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The Problem With All the Standard Investor Pitch Advice You've Heard

Louvre Museum by Derek Key on Flickr

What if Entrepreneurs Used the Inverted Pyramid

When we are about to see an entrepreneur pitch at Springboard and we're given a printed copy of the slides, we flip right to the team. I want to know the background of the person leading the company, because if we accept her into Springboard, she will join our community for a lifetime, not just for the lifecycle of this company.

It's fair to say that we're people focused, not numbers focused.

When investors get those same slides, they flip right to the financials. It's the slide that tells them the story they want to hear - the business case - and is a critical tool in answering the three questions investors care about most:

How big of a return will I get?
When will I get it?
How likely am I that I will get it?

So many entrepreneurs fail to make a compelling business case for their company. They talk too much about their product, and by the time they get to the financials there's either no time left or the audience has stopped paying attention. "Here's our financials slide. We can talk about this later," is something I've heard far too often, as the financials barely get any "on air" time.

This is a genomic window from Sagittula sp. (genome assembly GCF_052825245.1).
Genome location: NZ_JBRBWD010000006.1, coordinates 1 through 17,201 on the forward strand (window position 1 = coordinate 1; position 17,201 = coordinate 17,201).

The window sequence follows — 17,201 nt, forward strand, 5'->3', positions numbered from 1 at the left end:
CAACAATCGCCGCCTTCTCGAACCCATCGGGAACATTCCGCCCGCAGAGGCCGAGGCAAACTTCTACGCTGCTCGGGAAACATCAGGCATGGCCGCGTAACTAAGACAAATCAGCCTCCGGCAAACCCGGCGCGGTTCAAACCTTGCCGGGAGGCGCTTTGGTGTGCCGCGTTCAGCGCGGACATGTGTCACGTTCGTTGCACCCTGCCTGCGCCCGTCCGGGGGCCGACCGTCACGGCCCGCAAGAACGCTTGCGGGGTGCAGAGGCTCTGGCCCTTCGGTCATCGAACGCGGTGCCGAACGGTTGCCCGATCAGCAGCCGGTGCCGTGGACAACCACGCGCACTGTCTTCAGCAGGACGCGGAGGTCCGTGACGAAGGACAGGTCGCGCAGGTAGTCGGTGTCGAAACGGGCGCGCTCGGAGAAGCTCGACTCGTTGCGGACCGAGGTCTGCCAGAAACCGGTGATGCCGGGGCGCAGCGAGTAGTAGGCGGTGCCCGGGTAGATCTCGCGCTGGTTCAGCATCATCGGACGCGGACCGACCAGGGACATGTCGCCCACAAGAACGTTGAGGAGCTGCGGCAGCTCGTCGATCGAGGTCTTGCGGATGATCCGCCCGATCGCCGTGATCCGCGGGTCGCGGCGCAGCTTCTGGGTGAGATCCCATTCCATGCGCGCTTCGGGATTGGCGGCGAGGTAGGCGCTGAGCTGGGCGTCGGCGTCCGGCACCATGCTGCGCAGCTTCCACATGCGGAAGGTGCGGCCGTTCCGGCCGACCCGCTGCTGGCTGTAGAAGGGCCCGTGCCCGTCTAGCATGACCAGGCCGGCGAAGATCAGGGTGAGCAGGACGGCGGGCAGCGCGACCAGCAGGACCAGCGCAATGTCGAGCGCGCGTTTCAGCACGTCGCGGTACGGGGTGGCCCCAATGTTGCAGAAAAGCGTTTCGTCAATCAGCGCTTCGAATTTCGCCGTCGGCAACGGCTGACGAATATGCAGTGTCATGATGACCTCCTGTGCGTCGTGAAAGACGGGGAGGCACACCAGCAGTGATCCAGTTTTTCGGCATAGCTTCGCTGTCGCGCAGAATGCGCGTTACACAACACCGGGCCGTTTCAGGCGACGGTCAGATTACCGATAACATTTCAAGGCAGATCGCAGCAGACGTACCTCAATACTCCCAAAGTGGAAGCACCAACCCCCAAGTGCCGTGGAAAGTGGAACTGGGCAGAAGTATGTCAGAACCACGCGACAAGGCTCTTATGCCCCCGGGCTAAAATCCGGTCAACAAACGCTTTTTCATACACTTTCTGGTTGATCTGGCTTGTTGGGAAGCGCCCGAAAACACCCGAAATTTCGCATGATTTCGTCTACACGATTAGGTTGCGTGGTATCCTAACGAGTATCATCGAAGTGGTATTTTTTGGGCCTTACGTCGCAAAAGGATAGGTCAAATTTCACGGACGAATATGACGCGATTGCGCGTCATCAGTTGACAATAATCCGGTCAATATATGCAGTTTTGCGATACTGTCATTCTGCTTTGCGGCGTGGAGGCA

The standard pitch deck advice is part of the problem. It de-emphasizes the business case.

Just look at an outline of a typical pitch:

  • Cover
  • Team
  • Problem
  • Solution
  • Market
  • Competition
  • Revenue Model
  • Financials
  • Milestones
  • Use of Funds
  • Exit Strategy
  • Contact

The most important slides are buried at the end of the pitch.

When a journalist writes a story, they use the inverted pyramid approach which puts the most important information up front.

What would investor pitches look like if entrepreneurs did the same?